Facebook has now made available five more choices than simply "liking" a post, picture or video on its pages.
Many of the social network's 1.5 billion users had been asking for more options for years. Facebook on Feb. 24 finally enabled the use of more choices, which it calls Reactions. These are "Love," "Haha," "Wow," "Sad" and "Angry," to sit alongside the old and limited standby "Like."
To use the new emojis, the user simply touches or clicks on "Like." The first time a user does this, a one-time bubble window appears to say that new choices for "Like" are now available. To select an emoji, the user clicks and hold, or touches and hold, the "Like" button, then moves to the right and clicks on the icon he or she wants to use.
Posts in Facebook's News Feed now also show a tally of the reactions of how many "Wows," "Loves" and "Sads" a post gets.
Facebook, which Forbes ranks as the world's 10th most valuable company with a $231 billion market cap, said in a blog post that it simply wanted to give users more authentic ways to quickly and easily respond to posts.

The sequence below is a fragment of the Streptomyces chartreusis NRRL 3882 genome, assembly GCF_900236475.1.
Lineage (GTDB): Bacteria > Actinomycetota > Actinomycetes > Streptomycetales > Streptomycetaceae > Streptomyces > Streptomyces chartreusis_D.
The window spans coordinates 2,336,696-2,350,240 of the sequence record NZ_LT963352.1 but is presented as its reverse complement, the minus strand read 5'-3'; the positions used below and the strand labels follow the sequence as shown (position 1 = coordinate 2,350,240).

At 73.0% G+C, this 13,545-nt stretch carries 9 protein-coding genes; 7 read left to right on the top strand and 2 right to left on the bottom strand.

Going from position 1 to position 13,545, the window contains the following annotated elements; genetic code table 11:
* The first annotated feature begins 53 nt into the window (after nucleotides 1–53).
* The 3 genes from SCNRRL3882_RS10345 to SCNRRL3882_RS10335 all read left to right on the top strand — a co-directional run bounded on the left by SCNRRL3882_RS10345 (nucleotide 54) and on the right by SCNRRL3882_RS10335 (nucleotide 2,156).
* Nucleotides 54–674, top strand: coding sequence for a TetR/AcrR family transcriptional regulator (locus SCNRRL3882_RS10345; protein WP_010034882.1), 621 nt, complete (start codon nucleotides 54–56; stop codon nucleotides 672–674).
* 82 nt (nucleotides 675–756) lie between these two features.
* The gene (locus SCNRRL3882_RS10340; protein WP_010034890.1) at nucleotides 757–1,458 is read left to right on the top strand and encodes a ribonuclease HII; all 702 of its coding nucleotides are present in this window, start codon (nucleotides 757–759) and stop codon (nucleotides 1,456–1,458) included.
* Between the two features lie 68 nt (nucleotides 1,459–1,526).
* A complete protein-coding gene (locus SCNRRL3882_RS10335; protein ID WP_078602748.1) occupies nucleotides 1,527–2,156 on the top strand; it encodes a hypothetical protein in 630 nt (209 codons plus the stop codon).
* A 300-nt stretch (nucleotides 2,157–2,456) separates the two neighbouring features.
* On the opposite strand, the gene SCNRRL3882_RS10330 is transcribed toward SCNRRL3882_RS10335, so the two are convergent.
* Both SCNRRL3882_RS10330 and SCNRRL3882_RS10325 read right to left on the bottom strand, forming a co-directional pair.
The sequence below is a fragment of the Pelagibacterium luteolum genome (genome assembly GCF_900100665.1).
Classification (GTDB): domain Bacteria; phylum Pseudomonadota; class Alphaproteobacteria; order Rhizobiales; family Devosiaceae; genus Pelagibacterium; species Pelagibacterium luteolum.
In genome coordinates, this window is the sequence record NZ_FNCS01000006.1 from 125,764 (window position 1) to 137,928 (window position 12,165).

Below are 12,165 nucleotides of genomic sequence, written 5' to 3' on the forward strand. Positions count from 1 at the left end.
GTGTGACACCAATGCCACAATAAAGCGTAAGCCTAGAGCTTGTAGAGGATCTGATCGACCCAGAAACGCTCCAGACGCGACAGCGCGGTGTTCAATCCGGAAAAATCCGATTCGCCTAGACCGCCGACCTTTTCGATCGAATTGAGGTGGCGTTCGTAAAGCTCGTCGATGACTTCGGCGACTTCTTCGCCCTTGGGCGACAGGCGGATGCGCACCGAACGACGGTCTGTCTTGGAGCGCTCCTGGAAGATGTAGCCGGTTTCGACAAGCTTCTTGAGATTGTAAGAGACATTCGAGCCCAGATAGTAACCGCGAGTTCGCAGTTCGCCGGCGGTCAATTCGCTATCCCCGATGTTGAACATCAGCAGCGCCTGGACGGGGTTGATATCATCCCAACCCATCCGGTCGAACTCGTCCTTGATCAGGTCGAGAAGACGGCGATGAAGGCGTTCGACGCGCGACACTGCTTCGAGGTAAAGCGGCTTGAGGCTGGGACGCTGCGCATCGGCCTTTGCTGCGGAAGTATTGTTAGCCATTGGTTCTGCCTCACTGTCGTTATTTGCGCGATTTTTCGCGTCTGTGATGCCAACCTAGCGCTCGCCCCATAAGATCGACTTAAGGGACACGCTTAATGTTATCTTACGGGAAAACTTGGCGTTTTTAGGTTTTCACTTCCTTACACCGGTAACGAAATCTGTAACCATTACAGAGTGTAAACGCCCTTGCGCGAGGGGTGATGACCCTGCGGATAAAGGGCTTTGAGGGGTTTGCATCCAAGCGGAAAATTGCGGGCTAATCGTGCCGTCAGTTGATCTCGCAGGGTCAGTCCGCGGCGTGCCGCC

"We understand that this is a big change, and want to be thoughtful about rolling this out," Product Manager Sammi Krug wrote. "For more than a year, we have been conducting global research including focus groups and surveys to determine what types of reactions people would want to use most. We also looked at how people are already commenting on posts and the top stickers and emoticons as signals for the types of reactions people are already using to determine which reactions to offer.
"We have been testing Reactions in a few markets since last year, and have received positive feedback so far. Today, we're excited to offer it to everyone who uses Facebook around the world. We will continue learning and listening to feedback to make sure we have a set of reactions that will be useful for everyone."
Prior to Reactions, users were often put into the awkward position of resorting to "liking" a post about a death or one that expressed frustration or disappointment, without distinction from how one would "like" an engagement photo. Reactions should solve this problem.
These new Reactions are about increasing user engagement, which is Facebook's lifeblood. About 1.6 billion people visited the social network at least once a month in the fourth quarter, up from 1.55 billion people in the third quarter. Some 1.04 billion users visit Facebook daily.